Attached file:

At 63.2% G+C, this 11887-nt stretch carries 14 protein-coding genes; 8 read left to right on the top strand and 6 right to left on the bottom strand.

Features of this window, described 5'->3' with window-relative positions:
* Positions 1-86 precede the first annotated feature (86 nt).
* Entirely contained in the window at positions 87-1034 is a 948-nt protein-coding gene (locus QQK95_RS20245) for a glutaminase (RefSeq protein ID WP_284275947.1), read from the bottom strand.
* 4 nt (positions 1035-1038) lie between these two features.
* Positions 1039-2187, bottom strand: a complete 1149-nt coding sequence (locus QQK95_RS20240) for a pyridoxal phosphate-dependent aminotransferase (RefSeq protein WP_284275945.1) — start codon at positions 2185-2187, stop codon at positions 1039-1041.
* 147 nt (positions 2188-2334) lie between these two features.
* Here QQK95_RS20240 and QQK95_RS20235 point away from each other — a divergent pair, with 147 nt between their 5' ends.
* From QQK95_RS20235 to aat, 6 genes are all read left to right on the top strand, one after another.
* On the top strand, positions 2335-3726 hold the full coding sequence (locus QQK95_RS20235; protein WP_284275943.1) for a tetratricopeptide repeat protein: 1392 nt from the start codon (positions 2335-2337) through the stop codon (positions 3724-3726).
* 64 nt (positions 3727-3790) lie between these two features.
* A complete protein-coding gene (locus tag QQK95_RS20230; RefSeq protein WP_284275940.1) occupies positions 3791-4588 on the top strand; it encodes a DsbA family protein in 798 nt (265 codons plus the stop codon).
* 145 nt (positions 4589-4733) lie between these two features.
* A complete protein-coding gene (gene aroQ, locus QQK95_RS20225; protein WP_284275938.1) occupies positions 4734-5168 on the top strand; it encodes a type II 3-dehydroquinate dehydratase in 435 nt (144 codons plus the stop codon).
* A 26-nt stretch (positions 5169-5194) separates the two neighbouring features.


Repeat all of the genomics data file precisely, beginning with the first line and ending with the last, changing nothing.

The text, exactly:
At 63.2% G+C, this 11887-nt stretch carries 14 protein-coding genes; 8 read left to right on the top strand and 6 right to left on the bottom strand.

Features of this window, described 5'->3' with window-relative positions:
* Positions 1-86 precede the first annotated feature (86 nt).
* Entirely contained in the window at positions 87-1034 is a 948-nt protein-coding gene (locus QQK95_RS20245) for a glutaminase (RefSeq protein ID WP_284275947.1), read from the bottom strand.
* 4 nt (positions 1035-1038) lie between these two features.
* Positions 1039-2187, bottom strand: a complete 1149-nt coding sequence (locus QQK95_RS20240) for a pyridoxal phosphate-dependent aminotransferase (RefSeq protein WP_284275945.1) — start codon at positions 2185-2187, stop codon at positions 1039-1041.
* 147 nt (positions 2188-2334) lie between these two features.
* Here QQK95_RS20240 and QQK95_RS20235 point away from each other — a divergent pair, with 147 nt between their 5' ends.
* From QQK95_RS20235 to aat, 6 genes are all read left to right on the top strand, one after another.
* On the top strand, positions 2335-3726 hold the full coding sequence (locus QQK95_RS20235; protein WP_284275943.1) for a tetratricopeptide repeat protein: 1392 nt from the start codon (positions 2335-2337) through the stop codon (positions 3724-3726).
* 64 nt (positions 3727-3790) lie between these two features.
* A complete protein-coding gene (locus tag QQK95_RS20230; RefSeq protein WP_284275940.1) occupies positions 3791-4588 on the top strand; it encodes a DsbA family protein in 798 nt (265 codons plus the stop codon).
* 145 nt (positions 4589-4733) lie between these two features.
* A complete protein-coding gene (gene aroQ, locus QQK95_RS20225; protein WP_284275938.1) occupies positions 4734-5168 on the top strand; it encodes a type II 3-dehydroquinate dehydratase in 435 nt (144 codons plus the stop codon).
* A 26-nt stretch (positions 5169-5194) separates the two neighbouring features.